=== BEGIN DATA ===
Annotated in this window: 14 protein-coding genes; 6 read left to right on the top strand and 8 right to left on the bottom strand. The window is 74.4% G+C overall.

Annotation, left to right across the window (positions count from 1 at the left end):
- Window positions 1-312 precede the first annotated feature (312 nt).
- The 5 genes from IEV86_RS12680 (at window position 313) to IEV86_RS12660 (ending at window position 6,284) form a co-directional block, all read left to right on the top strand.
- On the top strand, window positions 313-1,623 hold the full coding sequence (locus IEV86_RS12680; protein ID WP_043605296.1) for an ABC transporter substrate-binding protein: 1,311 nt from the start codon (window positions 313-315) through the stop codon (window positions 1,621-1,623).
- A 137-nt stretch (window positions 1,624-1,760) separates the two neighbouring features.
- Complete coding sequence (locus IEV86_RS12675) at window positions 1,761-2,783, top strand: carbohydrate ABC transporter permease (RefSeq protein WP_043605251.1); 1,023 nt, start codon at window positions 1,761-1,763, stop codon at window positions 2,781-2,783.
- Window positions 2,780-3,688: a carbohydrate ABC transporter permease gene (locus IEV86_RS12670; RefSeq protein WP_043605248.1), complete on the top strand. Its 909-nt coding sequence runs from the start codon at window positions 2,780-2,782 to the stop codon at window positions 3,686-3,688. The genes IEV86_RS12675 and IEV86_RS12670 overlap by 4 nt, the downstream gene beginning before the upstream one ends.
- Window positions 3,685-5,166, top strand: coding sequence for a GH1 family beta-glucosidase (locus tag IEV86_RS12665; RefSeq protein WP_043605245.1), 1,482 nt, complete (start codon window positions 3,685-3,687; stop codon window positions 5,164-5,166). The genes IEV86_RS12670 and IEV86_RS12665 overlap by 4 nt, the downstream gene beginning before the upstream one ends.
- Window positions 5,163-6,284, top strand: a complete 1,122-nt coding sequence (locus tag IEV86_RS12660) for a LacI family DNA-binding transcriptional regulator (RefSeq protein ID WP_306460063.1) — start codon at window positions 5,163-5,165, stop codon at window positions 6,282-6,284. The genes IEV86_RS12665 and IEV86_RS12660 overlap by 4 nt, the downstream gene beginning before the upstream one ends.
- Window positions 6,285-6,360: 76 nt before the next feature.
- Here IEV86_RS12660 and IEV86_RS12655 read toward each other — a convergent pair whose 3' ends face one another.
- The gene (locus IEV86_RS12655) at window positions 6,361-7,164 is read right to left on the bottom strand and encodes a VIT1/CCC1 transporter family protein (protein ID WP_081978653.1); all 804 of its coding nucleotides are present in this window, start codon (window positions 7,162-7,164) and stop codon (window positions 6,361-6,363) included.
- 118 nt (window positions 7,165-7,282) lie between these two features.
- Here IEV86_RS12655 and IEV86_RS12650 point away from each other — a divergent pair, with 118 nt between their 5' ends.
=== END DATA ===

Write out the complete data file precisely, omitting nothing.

Annotated in this window: 14 protein-coding genes; 6 read left to right on the top strand and 8 right to left on the bottom strand. The window is 74.4% G+C overall.

Annotation, left to right across the window (positions count from 1 at the left end):
- Window positions 1-312 precede the first annotated feature (312 nt).
- The 5 genes from IEV86_RS12680 (at window position 313) to IEV86_RS12660 (ending at window position 6,284) form a co-directional block, all read left to right on the top strand.
- On the top strand, window positions 313-1,623 hold the full coding sequence (locus IEV86_RS12680; protein ID WP_043605296.1) for an ABC transporter substrate-binding protein: 1,311 nt from the start codon (window positions 313-315) through the stop codon (window positions 1,621-1,623).
- A 137-nt stretch (window positions 1,624-1,760) separates the two neighbouring features.
- Complete coding sequence (locus IEV86_RS12675) at window positions 1,761-2,783, top strand: carbohydrate ABC transporter permease (RefSeq protein WP_043605251.1); 1,023 nt, start codon at window positions 1,761-1,763, stop codon at window positions 2,781-2,783.
- Window positions 2,780-3,688: a carbohydrate ABC transporter permease gene (locus IEV86_RS12670; RefSeq protein WP_043605248.1), complete on the top strand. Its 909-nt coding sequence runs from the start codon at window positions 2,780-2,782 to the stop codon at window positions 3,686-3,688. The genes IEV86_RS12675 and IEV86_RS12670 overlap by 4 nt, the downstream gene beginning before the upstream one ends.
- Window positions 3,685-5,166, top strand: coding sequence for a GH1 family beta-glucosidase (locus tag IEV86_RS12665; RefSeq protein WP_043605245.1), 1,482 nt, complete (start codon window positions 3,685-3,687; stop codon window positions 5,164-5,166). The genes IEV86_RS12670 and IEV86_RS12665 overlap by 4 nt, the downstream gene beginning before the upstream one ends.
- Window positions 5,163-6,284, top strand: a complete 1,122-nt coding sequence (locus tag IEV86_RS12660) for a LacI family DNA-binding transcriptional regulator (RefSeq protein ID WP_306460063.1) — start codon at window positions 5,163-5,165, stop codon at window positions 6,282-6,284. The genes IEV86_RS12665 and IEV86_RS12660 overlap by 4 nt, the downstream gene beginning before the upstream one ends.
- Window positions 6,285-6,360: 76 nt before the next feature.
- Here IEV86_RS12660 and IEV86_RS12655 read toward each other — a convergent pair whose 3' ends face one another.
- The gene (locus IEV86_RS12655) at window positions 6,361-7,164 is read right to left on the bottom strand and encodes a VIT1/CCC1 transporter family protein (protein ID WP_081978653.1); all 804 of its coding nucleotides are present in this window, start codon (window positions 7,162-7,164) and stop codon (window positions 6,361-6,363) included.
- 118 nt (window positions 7,165-7,282) lie between these two features.
- Here IEV86_RS12655 and IEV86_RS12650 point away from each other — a divergent pair, with 118 nt between their 5' ends.